The Thanksgiving Run

Amy L. Marxkors‘Tis the season for thankfulness. And pumpkin pie. And turkey. And cranberries in a can. And festive inflatable lawn decorations. And the occasional highly suspect and implausible story from Uncle Steve that has just enough factual validity to be disconcerting. But mostly thankfulness.

It was early when I started my run—much earlier than the general populace prefers to start their mornings—and I had a long run ahead of me. In the spirit of the season, I thought I’d make a list of all the things I’m grateful for as a runner. I imagined it would be a “Top Ten” list of sorts, with a variety of items ranging from the humorous to the profound—PRs, flat marathon courses, trail runs, crunchy leaves, age group awards, and toilet paper in park bathrooms, just to name a few.

Instead, twenty miles later, I had a different list altogether.

I guess I shouldn’t have been surprised. Rarely does the sport give us what we expect. And so, post-run coffee in hand, cozy in my favorite sweatpants and hoodie, I began writing.

I am thankful for the old men in the diners, I wrote, the ones who read newspapers at the counter and drink coffee out of stained and yellowing mugs...

I am thankful that I know they always sit at the same stool and order the same breakfast, something hearty and greasy like eggs and toast and bacon and sausage, just like in the good old days. I am thankful that they read real newspapers—not headline feeds on iPhones and iPads—the kind of newspapers that require a four-foot wingspan and the ability to decipher coded language, such as “…continued on D4.”

I am thankful for their newsboy caps and flannel shirts and khaki jackets (if I were an old man, the first thing I’d do is go out and get myself a khaki jacket), and that every time I run by the diner and look through the glass windows and see them, I am reminded of my Papa. He was a captain in the United States Army during World War II and he fought on the Pacific Front. My sister and I would go to his house every year at Christmas and, just when we had finished an afternoon of baking sugar cookies with Grandma, he would pull out his uniforms so we could dress up in them before gathering around the kitchen table where he would tell us stories about the war. He always ended his narrative with great solemnity, pulling up his sleeve to reveal a gruesome scar on his arm, just below his shoulder, where he had been shot. It wasn’t until I was a teenager that I learned the scar was from his polio immunization.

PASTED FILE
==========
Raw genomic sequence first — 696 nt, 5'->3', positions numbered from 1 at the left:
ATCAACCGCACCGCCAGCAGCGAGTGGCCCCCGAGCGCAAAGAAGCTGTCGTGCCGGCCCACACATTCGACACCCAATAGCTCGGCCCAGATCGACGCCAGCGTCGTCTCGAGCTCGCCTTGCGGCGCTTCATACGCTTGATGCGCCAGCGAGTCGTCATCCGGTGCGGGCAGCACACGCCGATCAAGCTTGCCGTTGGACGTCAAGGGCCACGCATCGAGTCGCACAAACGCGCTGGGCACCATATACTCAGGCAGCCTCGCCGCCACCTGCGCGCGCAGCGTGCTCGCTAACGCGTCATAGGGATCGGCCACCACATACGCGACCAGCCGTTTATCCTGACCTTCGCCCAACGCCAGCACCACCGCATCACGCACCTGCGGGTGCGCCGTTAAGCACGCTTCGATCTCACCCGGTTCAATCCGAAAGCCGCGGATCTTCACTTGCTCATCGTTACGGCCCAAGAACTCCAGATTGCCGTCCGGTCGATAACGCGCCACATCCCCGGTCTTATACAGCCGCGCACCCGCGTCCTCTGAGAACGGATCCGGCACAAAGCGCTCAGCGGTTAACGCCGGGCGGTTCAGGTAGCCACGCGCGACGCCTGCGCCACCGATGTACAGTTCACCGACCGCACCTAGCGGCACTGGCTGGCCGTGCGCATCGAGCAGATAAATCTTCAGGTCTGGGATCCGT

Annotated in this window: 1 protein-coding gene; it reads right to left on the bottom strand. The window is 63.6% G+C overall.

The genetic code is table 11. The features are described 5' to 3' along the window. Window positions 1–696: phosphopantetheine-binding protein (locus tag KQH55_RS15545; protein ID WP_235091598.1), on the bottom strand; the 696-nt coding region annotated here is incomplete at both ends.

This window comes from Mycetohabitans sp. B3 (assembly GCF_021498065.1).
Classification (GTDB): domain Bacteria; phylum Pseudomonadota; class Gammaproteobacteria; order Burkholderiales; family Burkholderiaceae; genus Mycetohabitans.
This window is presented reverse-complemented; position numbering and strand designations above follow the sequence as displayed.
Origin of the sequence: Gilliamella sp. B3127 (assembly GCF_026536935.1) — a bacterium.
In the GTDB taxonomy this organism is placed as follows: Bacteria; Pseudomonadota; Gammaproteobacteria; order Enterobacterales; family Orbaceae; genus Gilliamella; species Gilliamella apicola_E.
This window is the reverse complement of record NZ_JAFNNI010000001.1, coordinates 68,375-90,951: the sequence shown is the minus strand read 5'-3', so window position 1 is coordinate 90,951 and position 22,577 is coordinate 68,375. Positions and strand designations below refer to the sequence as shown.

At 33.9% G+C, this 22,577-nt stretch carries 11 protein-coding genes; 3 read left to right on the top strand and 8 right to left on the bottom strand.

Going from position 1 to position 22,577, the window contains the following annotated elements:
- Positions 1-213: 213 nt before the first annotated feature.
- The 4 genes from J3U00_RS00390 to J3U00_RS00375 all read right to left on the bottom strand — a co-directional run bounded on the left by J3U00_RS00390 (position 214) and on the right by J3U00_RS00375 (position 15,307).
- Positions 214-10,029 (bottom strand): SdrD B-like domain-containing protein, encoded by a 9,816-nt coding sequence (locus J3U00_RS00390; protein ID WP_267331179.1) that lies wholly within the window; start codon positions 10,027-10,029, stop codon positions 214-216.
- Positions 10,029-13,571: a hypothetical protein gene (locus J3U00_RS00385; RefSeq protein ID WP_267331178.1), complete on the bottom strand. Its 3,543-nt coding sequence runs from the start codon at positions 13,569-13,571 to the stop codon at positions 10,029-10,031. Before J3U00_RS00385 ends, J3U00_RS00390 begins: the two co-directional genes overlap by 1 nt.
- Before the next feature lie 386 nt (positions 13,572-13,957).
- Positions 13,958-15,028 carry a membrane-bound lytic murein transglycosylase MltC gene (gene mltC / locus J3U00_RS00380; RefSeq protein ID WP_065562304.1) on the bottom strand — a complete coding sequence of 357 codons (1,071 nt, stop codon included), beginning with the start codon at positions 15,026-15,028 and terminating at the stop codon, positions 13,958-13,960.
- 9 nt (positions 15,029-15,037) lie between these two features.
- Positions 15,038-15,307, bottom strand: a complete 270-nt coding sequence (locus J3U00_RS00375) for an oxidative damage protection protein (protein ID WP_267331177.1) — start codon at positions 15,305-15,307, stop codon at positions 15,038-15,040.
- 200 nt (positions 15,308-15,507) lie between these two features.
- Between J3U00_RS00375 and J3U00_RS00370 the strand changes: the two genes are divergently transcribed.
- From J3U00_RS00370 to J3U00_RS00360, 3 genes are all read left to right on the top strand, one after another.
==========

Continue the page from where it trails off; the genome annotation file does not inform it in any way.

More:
I continued writing.

I am thankful for white puffs of breath in the bone-chilling air of early morning, a vaporous greeting in the silent, secret language of distance runners… I am thankful for their black tights and Nike-swooshed gloves and reflective jackets. I am thankful for the half-frozen water bottles girding their waists. I am thankful for their flushed cheeks and watering eyes and red noses. I am thankful they understand the physical shock of venturing forth in sub-freezing temperatures only minutes after climbing out of a warm bed, and that the half-dazed hello we exchange as we pass is as heartfelt as a boisterous “Godspeed!” I am thankful that though we are running in different directions, we are running towards the same goal: a post-run shower and hot coffee.

I am thankful for sleepy city streets not yet busy with the frenzy of the day, for the occasional car that percolates through drowsy intersections… I am thankful for the way the driver waits patiently for me to cross, and how we smile with friendly familiarity, even though we’ve never met. I am thankful for empty sidewalks that aren’t completely empty, for the tiny yawns of activity from people scurrying in and out of cafes, carrying little brown bags of muffins or bagels or fruit-filled pastries. I am thankful for storefronts and window displays of shops that won’t open for several more hours. I am thankful I get to watch the world wake up.

I am thankful for the little girl and her dad putting up Christmas lights, and that the little girl sits on the front porch untangling the hopeless strands while the dad checks the light bulbs to make sure they still works... I’m thankful that they reminded me of when my dad and I would lug boxes of bulbs from the garage and spend the good part of a Saturday morning stringing lights from the roof. I’m thankful that we always hung the lights the day after Thanksgiving and with bellies full of turkey and dressing and pumpkin pie.

I am thankful for the older couple that starts every day with a morning walk... I am thankful that they walk hand in hand. I am thankful that they are like the winter sky—white and gray and faded, but deeply and forever faithful.

The list continued, and soon I was lost in the small moments that made up my twenty-mile run, the moments that make up my runs every day. Finally, however, I finished, noting one last gift for which I am—and forever will be—grateful.

I am thankful that running stops time. I am thankful that in an over-stimulated culture of hectic schedules, constant accessibility, chores, errands, work, and an ever-expanding to-do list, we have recourse to something that gives us time to think, to feel, to observe, to reflect. I am thankful that when I am running, I can’t do anything else. That when I am running, I feel completely still. That when I am running, the world slows. Yes, running stops time and lets me see what I may have otherwise taken for granted.

And for that I am thankful.

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